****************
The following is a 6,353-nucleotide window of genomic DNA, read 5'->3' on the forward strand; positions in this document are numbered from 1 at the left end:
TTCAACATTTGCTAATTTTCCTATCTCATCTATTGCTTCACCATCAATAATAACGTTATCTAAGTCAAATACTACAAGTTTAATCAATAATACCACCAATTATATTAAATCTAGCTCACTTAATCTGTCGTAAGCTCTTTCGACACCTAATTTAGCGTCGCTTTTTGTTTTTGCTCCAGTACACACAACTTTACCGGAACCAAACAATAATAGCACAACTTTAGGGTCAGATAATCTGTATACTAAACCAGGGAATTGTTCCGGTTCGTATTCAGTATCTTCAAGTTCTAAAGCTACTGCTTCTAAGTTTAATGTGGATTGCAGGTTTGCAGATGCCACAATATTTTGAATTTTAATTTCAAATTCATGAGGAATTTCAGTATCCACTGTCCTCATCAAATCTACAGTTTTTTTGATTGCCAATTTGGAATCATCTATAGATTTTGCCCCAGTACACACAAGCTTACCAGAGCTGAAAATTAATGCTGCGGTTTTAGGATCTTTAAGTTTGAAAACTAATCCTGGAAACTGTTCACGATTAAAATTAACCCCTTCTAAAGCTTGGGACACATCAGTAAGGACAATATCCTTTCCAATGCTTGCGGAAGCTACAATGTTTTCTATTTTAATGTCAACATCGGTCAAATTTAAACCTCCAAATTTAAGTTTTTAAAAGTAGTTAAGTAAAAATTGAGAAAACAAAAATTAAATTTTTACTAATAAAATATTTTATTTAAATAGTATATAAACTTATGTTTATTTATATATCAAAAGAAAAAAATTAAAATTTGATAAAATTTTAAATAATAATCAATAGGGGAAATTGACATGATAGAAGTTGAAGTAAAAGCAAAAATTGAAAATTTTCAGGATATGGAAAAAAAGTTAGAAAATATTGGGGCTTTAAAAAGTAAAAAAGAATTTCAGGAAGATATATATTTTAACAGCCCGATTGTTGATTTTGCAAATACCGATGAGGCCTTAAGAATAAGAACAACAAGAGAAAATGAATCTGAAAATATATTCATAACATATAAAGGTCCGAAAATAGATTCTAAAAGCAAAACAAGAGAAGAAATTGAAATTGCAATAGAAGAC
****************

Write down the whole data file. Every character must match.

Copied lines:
The following is a 6,353-nucleotide window of genomic DNA, read 5'->3' on the forward strand; positions in this document are numbered from 1 at the left end:
TTCAACATTTGCTAATTTTCCTATCTCATCTATTGCTTCACCATCAATAATAACGTTATCTAAGTCAAATACTACAAGTTTAATCAATAATACCACCAATTATATTAAATCTAGCTCACTTAATCTGTCGTAAGCTCTTTCGACACCTAATTTAGCGTCGCTTTTTGTTTTTGCTCCAGTACACACAACTTTACCGGAACCAAACAATAATAGCACAACTTTAGGGTCAGATAATCTGTATACTAAACCAGGGAATTGTTCCGGTTCGTATTCAGTATCTTCAAGTTCTAAAGCTACTGCTTCTAAGTTTAATGTGGATTGCAGGTTTGCAGATGCCACAATATTTTGAATTTTAATTTCAAATTCATGAGGAATTTCAGTATCCACTGTCCTCATCAAATCTACAGTTTTTTTGATTGCCAATTTGGAATCATCTATAGATTTTGCCCCAGTACACACAAGCTTACCAGAGCTGAAAATTAATGCTGCGGTTTTAGGATCTTTAAGTTTGAAAACTAATCCTGGAAACTGTTCACGATTAAAATTAACCCCTTCTAAAGCTTGGGACACATCAGTAAGGACAATATCCTTTCCAATGCTTGCGGAAGCTACAATGTTTTCTATTTTAATGTCAACATCGGTCAAATTTAAACCTCCAAATTTAAGTTTTTAAAAGTAGTTAAGTAAAAATTGAGAAAACAAAAATTAAATTTTTACTAATAAAATATTTTATTTAAATAGTATATAAACTTATGTTTATTTATATATCAAAAGAAAAAAATTAAAATTTGATAAAATTTTAAATAATAATCAATAGGGGAAATTGACATGATAGAAGTTGAAGTAAAAGCAAAAATTGAAAATTTTCAGGATATGGAAAAAAAGTTAGAAAATATTGGGGCTTTAAAAAGTAAAAAAGAATTTCAGGAAGATATATATTTTAACAGCCCGATTGTTGATTTTGCAAATACCGATGAGGCCTTAAGAATAAGAACAACAAGAGAAAATGAATCTGAAAATATATTCATAACATATAAAGGTCCGAAAATAGATTCTAAAAGCAAAACAAGAGAAGAAATTGAAATTGCAATAGAAGAC